Zazoo, a thirteen-year-old Vietnamese girl living in France, knows very little about her history. She knows that her parents were blown up in Vietnam and that her Grand-Pierre brought her back with him to France when she was just two years old. It takes Marius, a young man she happens to meet, to arouse her curiosity. He asks if her old village's pharmacist is or ever was married, a question she cannot answer. With that one odd question, she realizes how much she does not know about the people in her life, including Grand-Pierre, and sets out to learn about their pasts. From the very first paragraph, Mosher's vivid imagery makes Zazoo's world come to life. Zazoo's reaction to puberty and her desperate desire for doodoons (breasts) are right on target. Sometimes childish but with adult responsibilities, Zazoo is the perfect characterization of a young teen. This book is her tale, a romance with a little history thrown in, and it is told well. Logical but not predictable, the story unravels as Zazoo slowly learns of her Grand-Pierre's past and of how this mysterious young man and the village pharmacist somehow are tied to it. Although the characterization is well doneeach person in the story is fully developed, showing both good and bad traitsthe conflicts are resolved too easily, as seen by the quick reconciliation of two men who had not spoken for decades. Despite this weakness, Zazoo's story is still a worthy addition to any library collection. VOYA CODES: 4Q 4P M J (Better than most, marred only by occasional lapses; Broad general YA appeal; Middle School, defined as grades 6 to 8; Junior High, defined as grades 7 to 9). 2001, Clarion, 256p, $16. Ages 11 to 15.Reviewer: Jennifer Rice
Gr 6-10-Brought from her Vietnamese homeland when she was a toddler, 13-year-old Zazoo lives with her adoptive grandfather in France. Their home is an old, stone mill and together they work as lockkeepers on the nearby canal. From the girl's earliest memories, Grand-Pierre has composed poetry with her. Zazoo swims late into the autumn and she loves exploring the local waters in a boat the old man has made for her. Just as soon as the ice is set, they skate by moonlight on the canal. However, Grand-Pierre is undeniably slowing down and with his memory failing, Zazoo has assumed the role of a caregiver. She listens in the night to steer him away from the closet when he needs the bathroom and she spends hours with him, gazing out onto the canal, reminding him of the poems they once recited together. During an early-morning swim, Zazoo meets Marius, an intriguing 16-year-old stranger who questions her about the village pharmacist. The girl befriends the cultured and kindly Monsieur Klein, who holds the key to unlocking the hidden conflicts of her grandfather's younger years. Considered a hero of the Resistance, Grand-Pierre knows the folly of such labels. His story of trauma and loss unfolds through Zazoo's gentle questions and through her growing friendship with Monsieur Klein. As she sorts through the emotions that past tragedies resurrect, she also holds out hope for future meetings with Marius. Zazoo is a beautiful and lyrical novel, with poetry woven throughout. It is a story of love, devotion, and unwavering commitment that bridges generations and cultures.-Alison Follos, North Country School, Lake Placid, NY Copyright 2001 Cahners Business Information.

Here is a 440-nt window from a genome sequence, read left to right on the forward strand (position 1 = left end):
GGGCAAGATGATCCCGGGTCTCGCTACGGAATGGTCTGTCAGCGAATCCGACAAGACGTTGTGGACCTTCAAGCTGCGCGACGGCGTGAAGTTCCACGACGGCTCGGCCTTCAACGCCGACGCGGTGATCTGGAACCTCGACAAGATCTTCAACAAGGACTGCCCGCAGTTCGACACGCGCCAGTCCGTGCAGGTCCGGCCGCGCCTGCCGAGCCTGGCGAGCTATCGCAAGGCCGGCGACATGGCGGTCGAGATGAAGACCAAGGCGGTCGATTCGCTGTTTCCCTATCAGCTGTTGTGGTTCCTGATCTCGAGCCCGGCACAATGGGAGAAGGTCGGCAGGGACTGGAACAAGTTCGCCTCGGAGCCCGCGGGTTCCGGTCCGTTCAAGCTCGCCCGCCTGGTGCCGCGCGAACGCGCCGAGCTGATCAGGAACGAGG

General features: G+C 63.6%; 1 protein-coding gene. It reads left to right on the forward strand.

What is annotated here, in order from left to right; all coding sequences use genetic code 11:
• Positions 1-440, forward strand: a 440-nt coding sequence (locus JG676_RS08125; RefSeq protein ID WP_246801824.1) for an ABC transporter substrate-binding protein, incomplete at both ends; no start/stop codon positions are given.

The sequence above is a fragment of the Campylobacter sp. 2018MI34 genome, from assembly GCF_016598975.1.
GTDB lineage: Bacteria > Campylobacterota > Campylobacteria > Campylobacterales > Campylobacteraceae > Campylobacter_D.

A slow and almost dreamlike exploration of the myriad ways that the past-especially a cataclysmic past-informs the present. Zazoo, almost 14 at the opening, was adopted from Vietnam at the age of two and lives in an old mill by a French canal with the man she calls Grand-Pierre; he's the lock-keeper. As Grand-Pierre's memory fades, a mysterious and attractive young man bicycles into Zazoo's life, asking questions. Soon Zazoo finds herself probing the past that created her Grand-Pierre, M. Klein, the elderly Jewish pharmacist who alone among the villagers shows no love for Grand-Pierre, and herself, orphaned by a landmine in a later war. Mosher's (The Taxi Navigator, 1996) sense of setting is luminous, and the descriptions of life along the canal evoke Wind in the Willows in their watery beauty. The slow revelation of the many intertwined personal histories is truly elegant, and the several love stories that emerge are almost painfully romantic. Zazoo's voice is honest and distinct as she tells her story; the secondary characters develop with real three-dimensional complexity as well. This is a story of memory and contemplation, not action, with most of the elements unfolding slowly over the course of a year through dialogue and reminiscence. It is perhaps over-constructed in its piecing together of the various plot elements and its drive to tie them up neatly by the end, but patient readers will find themselves forgiving this and the slow pace in their involvement with the language and the characters' evolving relationships, particularly the glorious symbiosis achieved by Zazoo and her Grand-Pierre. (Fiction. YA)
A slow and almost dreamlike exploration of the myriad ways that the past—especially a cataclysmic past—informs the present. . . .The slow revelation of the many intertwined personal histories is truly elegant, and the several love stories that emerge are almost painfully romantic. Zazoo's voice is honest and distinct as she tells her story; the secondary characters develop with real three-dimensional complexity as well. This is a story of memory and contemplation, not action, with most of the elements unfolding slowly over the course of a year through dialogue and reminiscence.
Kirkus Reviews with Pointers
From the very first paragraph, Mosher's vivid imagery makes Zazoo's world come to life. . . .This book is her tale, a romance with a little history thrown in, and it is told well.
VOYA (Voice of Youth Advocates)
Zazoo is a beautiful and lyrical novel, with poetry woven throughout. It is a story of love, devotion, and unwavering commitment that bridges generations and cultures.
School Library Journal, Starred
A lyrical book about memory and living with loss.
SLJ Best Books of the Year
Readers will be swept away by the evocative images and emotive scenes in this story, offering a mix of bitter and sweeet.
Publishers Weekly, Starred
[T]his finely crafted novel, told in Zazoo's authentic first-person narrative, speaks to more than one message; it also evokes the quiet passage of the seasons and the joys of friendship. A novel with a big message well told through the smallest details.